Serbia is a raw reassertion of pre-modernity, the idea that uniform ethnicity and shared myths are essential to a political community. This war, which mocks the notion that Europe has become a supranational society, began in 1992, the year the Maastrieht Treaty was signed, supposedly to make "Europe" a truly political as well as geographical expression. The United Nations, embodiment of the modern aspiration of a morality of nations, has been no match for Serbia. And the U.N.'s arms embargo against both sides--high-minded, scrupulous neutrality between Serbian slaughterers and their victims--has been a policy of gross immorality.
The embargo was imposed in 1991 against the whole of disintegrating Yugoslavia. When Yugoslavia disappeared the embargo was continued. That favored Serbia, which had ample weapons from the former Yugoslav army and had a large armaments industry. Now the embargo violates the U.N. Charter, which acknowledges every nation's "inherent" right of self-defense. President Bush defended the embargo with a flippancy about the problem in the Balkans not being an insufficiency of weapons. Today defenders of the embargo say it economizes violence because lifting it would prolong the fighting. This argument is especially unpleasant when used by the British, who today might be obeying German traffic laws if Lend-Lease had not prolonged the fighting.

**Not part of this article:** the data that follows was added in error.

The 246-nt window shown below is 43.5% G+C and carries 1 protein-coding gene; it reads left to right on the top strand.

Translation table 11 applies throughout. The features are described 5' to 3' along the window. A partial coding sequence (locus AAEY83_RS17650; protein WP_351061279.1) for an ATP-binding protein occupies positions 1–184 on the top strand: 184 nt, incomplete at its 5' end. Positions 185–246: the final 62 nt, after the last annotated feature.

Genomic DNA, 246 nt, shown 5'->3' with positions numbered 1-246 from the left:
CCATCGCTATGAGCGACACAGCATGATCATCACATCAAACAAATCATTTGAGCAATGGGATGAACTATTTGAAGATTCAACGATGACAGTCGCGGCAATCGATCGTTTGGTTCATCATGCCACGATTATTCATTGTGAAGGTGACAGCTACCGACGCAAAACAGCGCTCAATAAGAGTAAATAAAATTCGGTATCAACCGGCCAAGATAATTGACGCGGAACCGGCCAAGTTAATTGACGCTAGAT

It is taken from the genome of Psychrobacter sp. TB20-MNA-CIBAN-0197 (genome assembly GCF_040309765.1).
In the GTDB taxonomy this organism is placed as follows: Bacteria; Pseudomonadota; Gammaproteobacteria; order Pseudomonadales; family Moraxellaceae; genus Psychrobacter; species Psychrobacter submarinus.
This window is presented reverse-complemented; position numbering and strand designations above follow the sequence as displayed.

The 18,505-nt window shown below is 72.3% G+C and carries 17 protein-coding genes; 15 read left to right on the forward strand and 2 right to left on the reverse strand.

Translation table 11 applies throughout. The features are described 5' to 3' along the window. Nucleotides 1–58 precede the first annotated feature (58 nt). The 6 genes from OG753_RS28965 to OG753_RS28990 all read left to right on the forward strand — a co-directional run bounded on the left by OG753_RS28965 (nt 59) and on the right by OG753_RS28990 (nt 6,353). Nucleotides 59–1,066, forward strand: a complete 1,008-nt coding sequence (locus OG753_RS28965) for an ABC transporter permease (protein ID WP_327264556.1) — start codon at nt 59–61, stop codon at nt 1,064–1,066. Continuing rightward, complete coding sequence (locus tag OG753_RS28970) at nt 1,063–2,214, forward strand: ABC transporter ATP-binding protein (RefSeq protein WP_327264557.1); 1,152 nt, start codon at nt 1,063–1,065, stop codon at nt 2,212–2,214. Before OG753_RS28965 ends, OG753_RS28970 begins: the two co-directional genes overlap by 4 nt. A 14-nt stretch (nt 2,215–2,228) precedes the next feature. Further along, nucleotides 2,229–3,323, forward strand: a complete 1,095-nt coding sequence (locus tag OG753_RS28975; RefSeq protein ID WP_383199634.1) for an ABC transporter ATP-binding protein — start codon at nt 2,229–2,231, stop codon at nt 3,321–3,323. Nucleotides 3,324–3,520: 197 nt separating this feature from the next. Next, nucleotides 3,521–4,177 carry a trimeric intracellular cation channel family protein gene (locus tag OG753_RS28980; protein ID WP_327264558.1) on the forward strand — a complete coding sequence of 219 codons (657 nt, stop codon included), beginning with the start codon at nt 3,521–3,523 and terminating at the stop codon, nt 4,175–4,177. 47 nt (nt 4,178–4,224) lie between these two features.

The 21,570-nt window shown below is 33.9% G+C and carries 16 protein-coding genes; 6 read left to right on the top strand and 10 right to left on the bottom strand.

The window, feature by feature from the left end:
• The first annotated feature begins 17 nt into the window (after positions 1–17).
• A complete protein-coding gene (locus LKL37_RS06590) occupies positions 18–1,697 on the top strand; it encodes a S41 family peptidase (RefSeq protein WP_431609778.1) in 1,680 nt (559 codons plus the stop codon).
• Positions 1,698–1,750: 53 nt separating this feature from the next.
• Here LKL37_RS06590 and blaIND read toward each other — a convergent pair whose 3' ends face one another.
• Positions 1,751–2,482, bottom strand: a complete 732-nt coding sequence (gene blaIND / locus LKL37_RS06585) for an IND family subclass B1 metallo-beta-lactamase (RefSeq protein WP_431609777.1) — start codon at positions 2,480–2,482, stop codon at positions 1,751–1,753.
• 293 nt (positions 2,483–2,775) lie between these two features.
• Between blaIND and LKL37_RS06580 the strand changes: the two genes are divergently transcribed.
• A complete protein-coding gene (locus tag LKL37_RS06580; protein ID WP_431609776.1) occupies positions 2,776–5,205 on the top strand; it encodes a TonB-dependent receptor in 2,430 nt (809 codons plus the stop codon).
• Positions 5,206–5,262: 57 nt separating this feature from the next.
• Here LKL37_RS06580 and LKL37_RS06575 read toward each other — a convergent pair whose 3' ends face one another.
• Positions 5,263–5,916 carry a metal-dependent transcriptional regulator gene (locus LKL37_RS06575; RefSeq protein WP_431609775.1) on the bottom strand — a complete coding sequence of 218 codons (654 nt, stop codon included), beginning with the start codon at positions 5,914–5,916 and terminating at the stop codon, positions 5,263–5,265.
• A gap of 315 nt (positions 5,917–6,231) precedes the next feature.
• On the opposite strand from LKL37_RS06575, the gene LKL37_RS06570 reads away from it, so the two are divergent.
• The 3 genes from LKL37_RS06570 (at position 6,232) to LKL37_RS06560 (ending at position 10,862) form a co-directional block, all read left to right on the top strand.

So far the NATO nations have insufficient political will to impose a solution or use force to help restore the integrity of Bosnia. The Serbs are what the NATO nations are not: serious. The NATO nations want to end the game, the Serbs want to win it. Other people with ancient animosities and modern weapons are watching. It probably is not just coincidental that Russian revanchism became bold regarding Chechnya as the NATO nations became, through the embargo, collaborators with Serbian irredentism. If the irredentism goes unopposed when the UNProFor charade ends, the irredentism will become, even more than it already is, genocidal.
Secretary of State James Baker famously said of the Balkan conflict, "We don't have a dog in that fight." But those in the fight are not dogs and by the embargo we have helped make the fight grotesquely unfair. What would be the consequences on our national self-respect -- our nation's soul -- of a preventable Serbian victory followed by "cleansing" massacres? Bosnian Serbs have seized 70 percent of Bosnia but they are not a mighty military force and will become even less so if the Serbian government in Belgrade can be pressured into leaving Bosnia's separatist Serbs isolated in combat with a Bosnian army equipped at last with tanks and artillery. The Serbs fighting in Bosnia are bullies led by war criminals collaborating with a dictator. If we don't have an interest in this fight, what are we?